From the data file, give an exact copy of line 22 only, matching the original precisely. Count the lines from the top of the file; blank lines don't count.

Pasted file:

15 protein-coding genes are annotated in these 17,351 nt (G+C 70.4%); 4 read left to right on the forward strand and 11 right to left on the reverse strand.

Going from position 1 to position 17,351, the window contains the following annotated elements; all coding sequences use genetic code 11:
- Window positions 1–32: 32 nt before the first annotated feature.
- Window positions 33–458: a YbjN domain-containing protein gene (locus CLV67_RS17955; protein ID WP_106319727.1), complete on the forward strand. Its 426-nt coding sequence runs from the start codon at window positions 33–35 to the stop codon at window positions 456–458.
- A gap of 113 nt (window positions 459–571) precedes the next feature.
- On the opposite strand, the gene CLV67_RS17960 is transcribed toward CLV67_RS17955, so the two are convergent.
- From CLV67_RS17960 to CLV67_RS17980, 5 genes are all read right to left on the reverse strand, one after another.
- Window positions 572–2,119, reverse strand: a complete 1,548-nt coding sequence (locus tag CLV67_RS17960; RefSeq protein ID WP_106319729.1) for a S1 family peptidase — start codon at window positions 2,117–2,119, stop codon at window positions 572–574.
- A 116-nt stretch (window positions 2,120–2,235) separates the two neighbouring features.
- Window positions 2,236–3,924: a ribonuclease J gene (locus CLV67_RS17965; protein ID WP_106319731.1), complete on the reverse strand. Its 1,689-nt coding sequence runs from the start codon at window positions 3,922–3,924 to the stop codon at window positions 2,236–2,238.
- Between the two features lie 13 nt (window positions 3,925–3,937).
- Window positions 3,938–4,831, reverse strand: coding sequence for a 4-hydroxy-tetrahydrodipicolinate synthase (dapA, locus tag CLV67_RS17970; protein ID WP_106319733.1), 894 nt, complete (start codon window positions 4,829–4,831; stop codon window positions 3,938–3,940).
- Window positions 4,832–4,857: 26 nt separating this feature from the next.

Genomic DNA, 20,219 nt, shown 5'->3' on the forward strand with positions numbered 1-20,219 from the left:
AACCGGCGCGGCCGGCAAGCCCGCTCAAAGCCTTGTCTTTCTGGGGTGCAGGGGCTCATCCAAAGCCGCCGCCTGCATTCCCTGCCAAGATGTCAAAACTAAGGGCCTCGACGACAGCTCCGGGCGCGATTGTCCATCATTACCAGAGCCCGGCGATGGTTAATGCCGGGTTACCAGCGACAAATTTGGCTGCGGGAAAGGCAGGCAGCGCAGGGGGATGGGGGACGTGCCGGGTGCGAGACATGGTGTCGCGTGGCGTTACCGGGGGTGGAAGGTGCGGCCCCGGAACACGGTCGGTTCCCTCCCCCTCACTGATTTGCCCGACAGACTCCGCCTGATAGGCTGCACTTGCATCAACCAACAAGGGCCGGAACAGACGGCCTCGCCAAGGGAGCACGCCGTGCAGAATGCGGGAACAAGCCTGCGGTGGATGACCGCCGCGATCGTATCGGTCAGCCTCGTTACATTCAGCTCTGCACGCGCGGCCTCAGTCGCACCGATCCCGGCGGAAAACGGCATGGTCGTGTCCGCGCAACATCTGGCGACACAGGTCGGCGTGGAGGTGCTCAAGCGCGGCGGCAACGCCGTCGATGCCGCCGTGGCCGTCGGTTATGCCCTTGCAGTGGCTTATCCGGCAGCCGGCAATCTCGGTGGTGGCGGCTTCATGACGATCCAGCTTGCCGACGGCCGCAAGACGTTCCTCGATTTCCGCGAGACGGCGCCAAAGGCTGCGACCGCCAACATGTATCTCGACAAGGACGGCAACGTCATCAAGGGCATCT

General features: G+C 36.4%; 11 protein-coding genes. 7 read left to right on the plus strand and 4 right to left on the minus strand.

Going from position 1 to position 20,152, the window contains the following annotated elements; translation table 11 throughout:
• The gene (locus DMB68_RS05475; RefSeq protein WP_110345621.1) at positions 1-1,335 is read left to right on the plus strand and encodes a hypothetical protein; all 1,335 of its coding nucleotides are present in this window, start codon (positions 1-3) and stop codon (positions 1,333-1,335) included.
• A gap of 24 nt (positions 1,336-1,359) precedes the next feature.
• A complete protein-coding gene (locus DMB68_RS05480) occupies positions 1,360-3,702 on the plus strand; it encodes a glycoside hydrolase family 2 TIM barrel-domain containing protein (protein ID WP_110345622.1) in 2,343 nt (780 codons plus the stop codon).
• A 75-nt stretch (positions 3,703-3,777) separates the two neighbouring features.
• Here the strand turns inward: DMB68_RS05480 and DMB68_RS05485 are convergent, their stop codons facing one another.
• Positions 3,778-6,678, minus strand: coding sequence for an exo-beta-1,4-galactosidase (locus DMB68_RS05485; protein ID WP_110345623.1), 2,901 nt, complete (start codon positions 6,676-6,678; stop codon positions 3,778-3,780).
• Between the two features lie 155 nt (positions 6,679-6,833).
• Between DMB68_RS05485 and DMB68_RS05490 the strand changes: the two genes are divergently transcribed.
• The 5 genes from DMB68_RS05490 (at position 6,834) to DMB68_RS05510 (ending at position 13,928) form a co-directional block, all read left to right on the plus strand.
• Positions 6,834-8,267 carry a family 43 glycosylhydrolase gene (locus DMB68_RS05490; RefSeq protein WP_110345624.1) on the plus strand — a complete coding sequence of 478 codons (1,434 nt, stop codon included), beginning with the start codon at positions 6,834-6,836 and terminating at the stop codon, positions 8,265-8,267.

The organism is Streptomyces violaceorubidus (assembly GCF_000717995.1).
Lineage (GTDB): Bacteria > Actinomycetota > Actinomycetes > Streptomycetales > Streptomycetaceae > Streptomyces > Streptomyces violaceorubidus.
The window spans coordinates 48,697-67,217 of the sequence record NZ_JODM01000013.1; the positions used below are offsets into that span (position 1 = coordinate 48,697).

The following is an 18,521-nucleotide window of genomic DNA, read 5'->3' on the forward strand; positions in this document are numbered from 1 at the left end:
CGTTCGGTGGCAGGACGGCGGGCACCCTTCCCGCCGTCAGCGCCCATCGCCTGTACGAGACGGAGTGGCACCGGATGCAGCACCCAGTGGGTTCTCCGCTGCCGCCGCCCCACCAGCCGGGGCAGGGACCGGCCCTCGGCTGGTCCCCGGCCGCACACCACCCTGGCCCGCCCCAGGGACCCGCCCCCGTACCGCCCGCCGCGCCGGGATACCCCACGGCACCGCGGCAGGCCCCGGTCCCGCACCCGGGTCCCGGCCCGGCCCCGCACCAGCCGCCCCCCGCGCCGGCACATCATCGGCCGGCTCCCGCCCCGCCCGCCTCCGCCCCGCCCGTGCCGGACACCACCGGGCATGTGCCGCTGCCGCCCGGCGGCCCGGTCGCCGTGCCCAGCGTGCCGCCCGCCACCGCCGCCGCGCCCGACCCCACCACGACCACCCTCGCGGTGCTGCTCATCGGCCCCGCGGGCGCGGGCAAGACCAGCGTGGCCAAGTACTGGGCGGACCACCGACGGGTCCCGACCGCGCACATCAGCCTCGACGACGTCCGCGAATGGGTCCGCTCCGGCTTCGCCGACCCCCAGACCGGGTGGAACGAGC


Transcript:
• Here the strand turns inward: DMB68_RS05480 and DMB68_RS05485 are convergent, their stop codons facing one another.